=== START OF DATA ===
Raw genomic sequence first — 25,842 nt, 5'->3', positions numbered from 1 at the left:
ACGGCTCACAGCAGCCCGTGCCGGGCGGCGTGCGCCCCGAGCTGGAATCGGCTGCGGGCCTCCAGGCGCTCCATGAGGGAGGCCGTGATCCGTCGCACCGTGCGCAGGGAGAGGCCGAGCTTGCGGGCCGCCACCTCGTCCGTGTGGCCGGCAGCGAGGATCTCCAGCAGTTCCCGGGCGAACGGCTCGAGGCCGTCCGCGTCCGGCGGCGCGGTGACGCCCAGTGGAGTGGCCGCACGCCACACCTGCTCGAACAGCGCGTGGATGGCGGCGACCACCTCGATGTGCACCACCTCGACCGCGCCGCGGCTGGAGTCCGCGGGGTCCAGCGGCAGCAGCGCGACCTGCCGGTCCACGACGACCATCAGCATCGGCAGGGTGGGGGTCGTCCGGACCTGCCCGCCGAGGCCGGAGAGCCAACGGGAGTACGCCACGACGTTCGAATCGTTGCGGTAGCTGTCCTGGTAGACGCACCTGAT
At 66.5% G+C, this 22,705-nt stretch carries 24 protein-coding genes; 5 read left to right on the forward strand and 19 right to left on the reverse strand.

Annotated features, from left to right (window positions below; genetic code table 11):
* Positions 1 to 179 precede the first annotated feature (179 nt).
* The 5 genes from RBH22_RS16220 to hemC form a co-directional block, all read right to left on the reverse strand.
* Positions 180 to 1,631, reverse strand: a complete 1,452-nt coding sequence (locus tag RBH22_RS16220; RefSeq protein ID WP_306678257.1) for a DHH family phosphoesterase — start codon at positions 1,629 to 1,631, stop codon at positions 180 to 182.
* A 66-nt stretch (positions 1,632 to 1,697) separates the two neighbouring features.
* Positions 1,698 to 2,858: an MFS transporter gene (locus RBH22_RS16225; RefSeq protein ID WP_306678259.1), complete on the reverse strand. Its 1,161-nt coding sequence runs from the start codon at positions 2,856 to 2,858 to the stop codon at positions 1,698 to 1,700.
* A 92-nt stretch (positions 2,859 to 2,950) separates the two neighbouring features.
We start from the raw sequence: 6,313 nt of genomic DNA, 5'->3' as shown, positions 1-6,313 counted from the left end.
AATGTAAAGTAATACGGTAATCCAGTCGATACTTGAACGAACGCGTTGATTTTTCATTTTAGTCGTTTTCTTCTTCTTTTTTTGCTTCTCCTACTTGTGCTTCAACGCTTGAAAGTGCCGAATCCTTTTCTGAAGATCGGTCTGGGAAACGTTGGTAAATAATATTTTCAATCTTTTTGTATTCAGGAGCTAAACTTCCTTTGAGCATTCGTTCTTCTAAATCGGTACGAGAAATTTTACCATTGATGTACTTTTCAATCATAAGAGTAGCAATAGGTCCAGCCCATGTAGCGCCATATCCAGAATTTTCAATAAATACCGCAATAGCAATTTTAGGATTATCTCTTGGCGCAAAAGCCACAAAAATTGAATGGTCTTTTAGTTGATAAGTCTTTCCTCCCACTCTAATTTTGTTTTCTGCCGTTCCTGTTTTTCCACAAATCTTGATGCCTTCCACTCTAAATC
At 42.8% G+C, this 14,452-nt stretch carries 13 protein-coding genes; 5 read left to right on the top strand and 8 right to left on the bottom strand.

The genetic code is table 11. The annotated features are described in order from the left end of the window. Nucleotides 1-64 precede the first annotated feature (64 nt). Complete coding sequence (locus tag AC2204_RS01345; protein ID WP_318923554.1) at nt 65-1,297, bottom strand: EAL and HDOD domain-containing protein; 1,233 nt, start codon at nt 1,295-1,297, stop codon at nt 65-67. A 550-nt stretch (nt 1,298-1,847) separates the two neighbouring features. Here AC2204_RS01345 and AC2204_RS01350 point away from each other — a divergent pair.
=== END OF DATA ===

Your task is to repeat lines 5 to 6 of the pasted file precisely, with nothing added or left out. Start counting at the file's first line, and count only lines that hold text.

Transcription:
* Positions 1 to 179 precede the first annotated feature (179 nt).
* The 5 genes from RBH22_RS16220 to hemC form a co-directional block, all read right to left on the reverse strand.